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Trump lost, but the Senate keeps confirming his nominees

Lame-duck presidents usually don’t get this treatment

Senate Majority Leader Mitch McConnell, R-Ky., makes his way to a Senate Republican luncheon in Washington on Nov. 17, 2020. His push to continue confirming judges hasn't been replicated in over a century.
Senate Majority Leader Mitch McConnell, R-Ky., makes his way to a Senate Republican luncheon in Washington on Nov. 17, 2020. His push to continue confirming judges hasn't been replicated in over a century. (CQ Roll Call)

Less than two months remain in the Trump administration, and Senate Republicans are doing something not seen in a century — confirming judges and other nominees after their party lost the White House. That norm-breaking rush to get GOP-approved picks through could get tricky, though, if lawmakers continue missing time because of COVID-19.

With only one exception, post-election confirmations of judges nominated to lifetime appointments by a president whose party has lost the White House hasn’t happened since the election of 1896 when William McKinley was elected and the Senate confirmed Grover Cleveland’s picks.

So far in this lame-duck session, the Senate has confirmed six nominees to U.S. district courts and one to the Court of International Trade, starting on Nov. 10 and before leaving town on Nov. 18.

“It’s unprecedented to confirm lame-duck presidents’ nominees after the election,” said Russell Wheeler, president of the Governance Institute and a visiting fellow at the Brookings Institution.

During previous presidential election years, senators have invoked the so-called Thurmond rule, an unwritten agreement named after the late Sen. Strom Thurmond, R-S.C., that calls for the chamber to stop approving circuit court nominations in the few months before Election Day.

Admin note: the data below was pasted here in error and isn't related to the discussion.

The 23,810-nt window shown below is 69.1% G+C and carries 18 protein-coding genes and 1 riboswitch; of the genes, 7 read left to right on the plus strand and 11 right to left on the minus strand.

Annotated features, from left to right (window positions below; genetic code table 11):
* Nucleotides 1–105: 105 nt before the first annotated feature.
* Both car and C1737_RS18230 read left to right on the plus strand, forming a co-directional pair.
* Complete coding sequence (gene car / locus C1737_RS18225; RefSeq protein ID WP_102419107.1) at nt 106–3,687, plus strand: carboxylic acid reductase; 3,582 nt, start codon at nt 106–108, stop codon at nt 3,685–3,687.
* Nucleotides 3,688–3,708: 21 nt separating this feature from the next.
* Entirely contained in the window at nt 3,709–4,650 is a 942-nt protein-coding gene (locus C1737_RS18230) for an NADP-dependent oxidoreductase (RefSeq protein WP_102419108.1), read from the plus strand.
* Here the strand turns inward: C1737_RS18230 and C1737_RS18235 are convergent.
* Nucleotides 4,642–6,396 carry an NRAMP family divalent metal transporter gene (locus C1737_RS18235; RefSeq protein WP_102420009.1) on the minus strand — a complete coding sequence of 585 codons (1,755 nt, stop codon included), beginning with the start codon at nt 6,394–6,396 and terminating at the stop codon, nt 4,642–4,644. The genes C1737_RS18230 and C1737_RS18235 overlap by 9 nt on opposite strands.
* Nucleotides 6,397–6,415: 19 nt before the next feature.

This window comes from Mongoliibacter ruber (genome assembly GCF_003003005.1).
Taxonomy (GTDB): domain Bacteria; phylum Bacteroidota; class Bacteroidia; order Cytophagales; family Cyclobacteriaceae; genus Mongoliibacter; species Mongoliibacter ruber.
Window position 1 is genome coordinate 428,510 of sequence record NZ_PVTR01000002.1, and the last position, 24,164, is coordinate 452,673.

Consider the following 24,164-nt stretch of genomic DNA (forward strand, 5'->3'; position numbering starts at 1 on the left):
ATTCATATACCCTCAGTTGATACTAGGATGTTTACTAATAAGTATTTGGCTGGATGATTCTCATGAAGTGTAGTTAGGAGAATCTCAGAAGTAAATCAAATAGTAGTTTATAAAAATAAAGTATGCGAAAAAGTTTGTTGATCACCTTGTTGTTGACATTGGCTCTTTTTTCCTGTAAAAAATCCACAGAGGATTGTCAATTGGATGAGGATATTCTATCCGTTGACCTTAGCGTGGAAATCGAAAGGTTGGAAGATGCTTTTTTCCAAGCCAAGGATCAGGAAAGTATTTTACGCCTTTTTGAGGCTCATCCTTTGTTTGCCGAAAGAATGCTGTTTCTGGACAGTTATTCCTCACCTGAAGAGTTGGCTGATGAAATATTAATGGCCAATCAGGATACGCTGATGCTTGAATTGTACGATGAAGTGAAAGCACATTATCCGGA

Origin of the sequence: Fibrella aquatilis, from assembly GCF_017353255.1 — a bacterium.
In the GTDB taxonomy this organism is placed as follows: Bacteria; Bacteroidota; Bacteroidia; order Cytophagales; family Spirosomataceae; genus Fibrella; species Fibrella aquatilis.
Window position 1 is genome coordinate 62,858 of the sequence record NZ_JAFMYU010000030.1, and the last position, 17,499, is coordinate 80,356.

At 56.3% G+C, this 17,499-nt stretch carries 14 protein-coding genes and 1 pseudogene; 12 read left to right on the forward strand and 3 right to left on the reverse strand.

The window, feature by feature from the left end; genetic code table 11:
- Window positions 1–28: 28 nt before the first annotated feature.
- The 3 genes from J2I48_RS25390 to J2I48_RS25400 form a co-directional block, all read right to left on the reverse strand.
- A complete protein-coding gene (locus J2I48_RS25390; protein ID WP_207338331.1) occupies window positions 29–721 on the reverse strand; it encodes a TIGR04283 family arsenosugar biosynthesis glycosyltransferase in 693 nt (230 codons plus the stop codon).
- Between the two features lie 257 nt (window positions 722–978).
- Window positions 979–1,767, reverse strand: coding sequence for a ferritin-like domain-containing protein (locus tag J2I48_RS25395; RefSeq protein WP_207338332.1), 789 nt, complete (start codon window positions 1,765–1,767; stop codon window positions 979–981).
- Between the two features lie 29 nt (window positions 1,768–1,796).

But Senate Majority Leader Mitch McConnell is following through on a leave-no-vacancy-behind promise. He vowed, “We’re going to run through the tape” in an October appearance on Hugh Hewitt’s radio show. “We go through the end of the year, and so does the president,” the Kentucky Republican said.

Before the Senate left town for the Thanksgiving holiday, McConnell teed up three more nominees for when senators return, including one tapped to serve at the U.S. district court level, one for a 15-year term on the Court of Federal Claims, and a member of the National Credit Union Administration Board. 

On Monday, the chamber will vote to cut off debate on the nomination of Taylor B. McNeel to be a district judge for the Southern District of Mississippi.

“Whether or not the Senate was in the same party as the White House didn’t make any difference,” Wheeler said. “They just didn’t confirm nominees.”

Wheeler said the only exception to judicial confirmation after an incumbent or term-limited president’s party was defeated was in 1980, when a bipartisan agreement was reached to confirm now-Supreme Court Justice Stephen G. Breyer to a seat on the U.S. Court of Appeals for the 1st Circuit. The confirmation vote was 80–10.

Appeals vacancies 

The Senate Judiciary Committee on Nov. 18 heard testimony from its next crop of nominees: Thomas L. Kirsch II, nominated to replace now-Supreme Court Justice Amy Coney Barrett on the U.S. Court of Appeals for the 7th Circuit; three district court nominees and one for the U.S. Court of Federal Claims.